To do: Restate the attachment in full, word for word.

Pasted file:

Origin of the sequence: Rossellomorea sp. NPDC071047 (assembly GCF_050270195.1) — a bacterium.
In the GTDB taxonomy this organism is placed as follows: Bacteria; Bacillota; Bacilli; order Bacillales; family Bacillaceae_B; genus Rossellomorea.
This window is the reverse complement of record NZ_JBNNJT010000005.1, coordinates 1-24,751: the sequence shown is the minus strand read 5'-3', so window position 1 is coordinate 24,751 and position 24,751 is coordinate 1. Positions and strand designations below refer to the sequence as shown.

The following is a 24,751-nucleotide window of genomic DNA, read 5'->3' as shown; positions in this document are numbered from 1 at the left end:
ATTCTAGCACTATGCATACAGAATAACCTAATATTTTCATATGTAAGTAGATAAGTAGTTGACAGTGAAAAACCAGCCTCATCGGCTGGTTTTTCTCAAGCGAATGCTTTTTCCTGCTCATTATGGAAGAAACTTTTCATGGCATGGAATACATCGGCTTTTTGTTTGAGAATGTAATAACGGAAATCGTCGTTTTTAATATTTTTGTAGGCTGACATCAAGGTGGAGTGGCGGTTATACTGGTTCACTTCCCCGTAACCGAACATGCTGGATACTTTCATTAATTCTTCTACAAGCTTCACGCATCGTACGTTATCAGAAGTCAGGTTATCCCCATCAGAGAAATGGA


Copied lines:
Origin of the sequence: Rossellomorea sp. NPDC071047 (assembly GCF_050270195.1) — a bacterium.
In the GTDB taxonomy this organism is placed as follows: Bacteria; Bacillota; Bacilli; order Bacillales; family Bacillaceae_B; genus Rossellomorea.
This window is the reverse complement of record NZ_JBNNJT010000005.1, coordinates 1-24,751: the sequence shown is the minus strand read 5'-3', so window position 1 is coordinate 24,751 and position 24,751 is coordinate 1. Positions and strand designations below refer to the sequence as shown.

The following is a 24,751-nucleotide window of genomic DNA, read 5'->3' as shown; positions in this document are numbered from 1 at the left end:
ATTCTAGCACTATGCATACAGAATAACCTAATATTTTCATATGTAAGTAGATAAGTAGTTGACAGTGAAAAACCAGCCTCATCGGCTGGTTTTTCTCAAGCGAATGCTTTTTCCTGCTCATTATGGAAGAAACTTTTCATGGCATGGAATACATCGGCTTTTTGTTTGAGAATGTAATAACGGAAATCGTCGTTTTTAATATTTTTGTAGGCTGACATCAAGGTGGAGTGGCGGTTATACTGGTTCACTTCCCCGTAACCGAACATGCTGGATACTTTCATTAATTCTTCTACAAGCTTCACGCATCGTACGTTATCAGAAGTCAGGTTATCCCCATCAGAGAAATGGA